Did you know you can stretch not just your muscles, but your nerves too? Here’s a simple one to try: stand with your arms out to each side, like a kid playing Airplane. Then lift your hands so the fingers point to the sky. Now, push outward through the base of the palms while simultaneously extending your fingers as far as you can, as if you’re trying to point them back toward your head. Spread your fingers wide while you do this. You should feel a sensation (some might say “pain”) along the bottom edge of your arm, from armpit to wrist. That’s your nerve stretching!

From that stretched position, you can make little circles with your palms, rotate the arms in different directions, try figure-8s or infinity-symbols – try a bunch of different patterns to see what feels best. There are a number of different “neural glides” or nerve stretches like this you can test out – do some exploring and see what you can find!

Catalyst to Conversion

The microcirculatory stimulation effect of prickly ash is a useful catalyst in liver and kidney support formulae, such as a rootbeerish adaptogen / hepatic/renal alterative blend like this one: ashwagandha, eleuthero, licorice, sarsaparilla, sassafras, prickly ash. Adjust proportions to taste and need. A bit of ginger isn’t remiss; we don’t have dry ginger at the moment, so we’ll cut a bit of fresh each time we make a pot. If you can get your hands on fresh wintergreen, definitely add a few leaves – I’ll bring this to our little patch of forest next time we go, we have plenty growing there.

Echinacea could be added to this blend to further enhance defensive response as an adjunct in cases of envenomation (bite or sting from a venomous insect, spider, or snake – more on this below). Part of the reason I wanted to prepare this was because of the half-dozen wasp stings I received last time we went out to our woods!

I’ll probably add some astragalus as well, to help boost and balance immune responses in case any students get bitten by ticks. (Ticks are just a reality here – they’re here to stay. Thanks, climate change! And habitat destruction. And predator decline, and… We don’t panic about them. There are plenty of ways to prepare, prevent, and respond to the inevitable exposures.)

As for movement musings: So, it’s good to be able to sprint. You can actually get away from wasps if you clear enough distance – 20 yards or more – fast enough (and aren’t anaphylactically allergic). One way I like to do a sprint workout is to go to the park, and stand by a tree on one of the long sides of the field. That’s now the origin point. Then pick out two trees at different points on the other long side of the field, and sprint to each one four times. Between sprints, walk back to the origin point. Don’t forget to warm up first, and cool down after!

Tingling & Topical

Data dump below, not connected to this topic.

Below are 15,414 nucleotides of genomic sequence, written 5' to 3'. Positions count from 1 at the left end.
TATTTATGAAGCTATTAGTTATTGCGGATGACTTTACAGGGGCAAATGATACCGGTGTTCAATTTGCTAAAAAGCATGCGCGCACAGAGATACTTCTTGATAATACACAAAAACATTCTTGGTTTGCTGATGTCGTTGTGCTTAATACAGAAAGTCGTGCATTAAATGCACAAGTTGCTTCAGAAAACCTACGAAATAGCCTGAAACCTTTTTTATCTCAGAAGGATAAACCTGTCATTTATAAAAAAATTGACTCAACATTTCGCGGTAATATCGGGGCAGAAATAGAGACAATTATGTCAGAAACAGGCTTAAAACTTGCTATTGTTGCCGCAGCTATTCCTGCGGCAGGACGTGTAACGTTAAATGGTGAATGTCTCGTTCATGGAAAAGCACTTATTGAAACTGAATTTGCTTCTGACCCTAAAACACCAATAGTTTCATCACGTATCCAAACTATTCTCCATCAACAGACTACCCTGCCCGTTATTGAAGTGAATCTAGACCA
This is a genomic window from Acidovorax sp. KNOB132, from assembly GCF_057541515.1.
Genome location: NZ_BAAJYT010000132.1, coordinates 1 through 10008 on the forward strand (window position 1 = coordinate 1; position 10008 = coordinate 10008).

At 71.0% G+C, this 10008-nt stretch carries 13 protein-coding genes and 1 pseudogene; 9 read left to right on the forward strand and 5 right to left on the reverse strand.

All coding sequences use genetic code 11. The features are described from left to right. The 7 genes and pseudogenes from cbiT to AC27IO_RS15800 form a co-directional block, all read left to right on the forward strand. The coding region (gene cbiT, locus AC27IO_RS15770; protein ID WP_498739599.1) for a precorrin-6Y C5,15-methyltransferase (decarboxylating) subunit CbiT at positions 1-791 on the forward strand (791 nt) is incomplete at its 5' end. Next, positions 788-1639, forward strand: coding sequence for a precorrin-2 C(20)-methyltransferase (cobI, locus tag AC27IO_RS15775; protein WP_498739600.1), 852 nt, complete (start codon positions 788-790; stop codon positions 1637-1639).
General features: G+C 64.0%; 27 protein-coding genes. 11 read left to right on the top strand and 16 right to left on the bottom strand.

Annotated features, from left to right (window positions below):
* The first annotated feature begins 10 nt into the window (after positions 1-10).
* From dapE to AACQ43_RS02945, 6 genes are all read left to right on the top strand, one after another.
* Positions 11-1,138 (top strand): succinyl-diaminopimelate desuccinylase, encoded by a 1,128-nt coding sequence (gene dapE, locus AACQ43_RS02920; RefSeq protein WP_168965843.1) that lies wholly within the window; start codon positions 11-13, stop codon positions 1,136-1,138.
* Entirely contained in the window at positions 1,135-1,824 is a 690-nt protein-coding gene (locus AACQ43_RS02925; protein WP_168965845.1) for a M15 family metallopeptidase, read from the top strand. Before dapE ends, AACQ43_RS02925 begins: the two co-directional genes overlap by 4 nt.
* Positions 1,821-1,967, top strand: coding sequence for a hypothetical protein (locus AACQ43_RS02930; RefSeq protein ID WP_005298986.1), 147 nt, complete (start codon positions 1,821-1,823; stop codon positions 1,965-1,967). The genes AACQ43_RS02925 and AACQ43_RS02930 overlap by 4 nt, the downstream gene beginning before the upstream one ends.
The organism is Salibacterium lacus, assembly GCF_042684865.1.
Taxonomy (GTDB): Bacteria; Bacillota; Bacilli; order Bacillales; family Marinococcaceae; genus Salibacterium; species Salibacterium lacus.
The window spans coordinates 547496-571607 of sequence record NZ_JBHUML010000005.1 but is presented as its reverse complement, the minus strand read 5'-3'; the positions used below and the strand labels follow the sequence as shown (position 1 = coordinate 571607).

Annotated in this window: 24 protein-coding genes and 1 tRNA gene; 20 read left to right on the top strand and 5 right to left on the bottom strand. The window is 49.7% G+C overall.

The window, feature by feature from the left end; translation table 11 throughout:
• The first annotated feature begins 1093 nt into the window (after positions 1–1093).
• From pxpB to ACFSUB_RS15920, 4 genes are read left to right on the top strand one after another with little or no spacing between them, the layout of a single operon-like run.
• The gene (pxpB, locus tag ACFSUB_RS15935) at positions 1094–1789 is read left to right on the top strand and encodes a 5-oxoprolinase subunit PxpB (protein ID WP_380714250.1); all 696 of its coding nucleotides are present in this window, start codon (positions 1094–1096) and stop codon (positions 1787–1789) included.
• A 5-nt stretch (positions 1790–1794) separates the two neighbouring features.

Prickly ash creates a strong tingling sensation in the mouth due to the alkamides (such as herculin), a constituent type which you can also feel in echinacea tinctures. These are known to interact with the human endocannabinoid system, binding to the CB2 receptor. They also speak directly to its dispersive effect: when you taste that tingle, you know the herb you’ve got there is increasing circulation and movement in the body.

Prickly ash and echinacea are related in another way: though Echinacea is probably the primary plant to work with for serious venomous bites*, prickly ash is definitely worth including as a part of a formula – again, both internal & external. It helps with immune response, pain management, and recovery from the wound.

* (For more on that topic, check out the work of herbalist Sam Coffman. I believe he just announced he has an updated version of his book The Herbal Medic forthcoming – that’s the first edition in the picture today. I for one am looking forward to the updates!)

Aside from bites, prickly ash is a decent antimicrobial – it bears a bit of berberine and other alkaloids with known antimicrobial effect. Its tannins give it astringency which is palpable to the taste, which tends to translate into independent microbe-inhibiting action. Again, though, it’s most effective against infections and for wound-healing when it’s part of a formula: perhaps together with barberry, garlic, elecampane, or wormwood.

OK, now you’ve got a bunch of movement homework. Did you go for a walk? Did you work out your jaw? Did you stretch your nerves, and try a sprint? My last bit of advice to you is: try whichever of those seemed HARDEST FIRST. Once that’s out of the way, you may find it wasn’t so hard after all, or was more enjoyable than you expected. Worst case, you’ve got through it and you can move on to nicer things. Try out that approach and see how it suits you. Remember that when it comes to exercise, it’s not just the movements you’re doing that matters, it’s the way you think and feel about them, too: you’re training – which means, developing and changing – those mental and emotional structures, just as much as your physical structure. Give the work time, and you’ll see it take shape. ☀️

~
PS: We have a full video + text herbal monograph on prickly ash (and 86 other herbs) in our Materia Medica course, which you can take stand-alone or as a component of our Herbalism 101 program.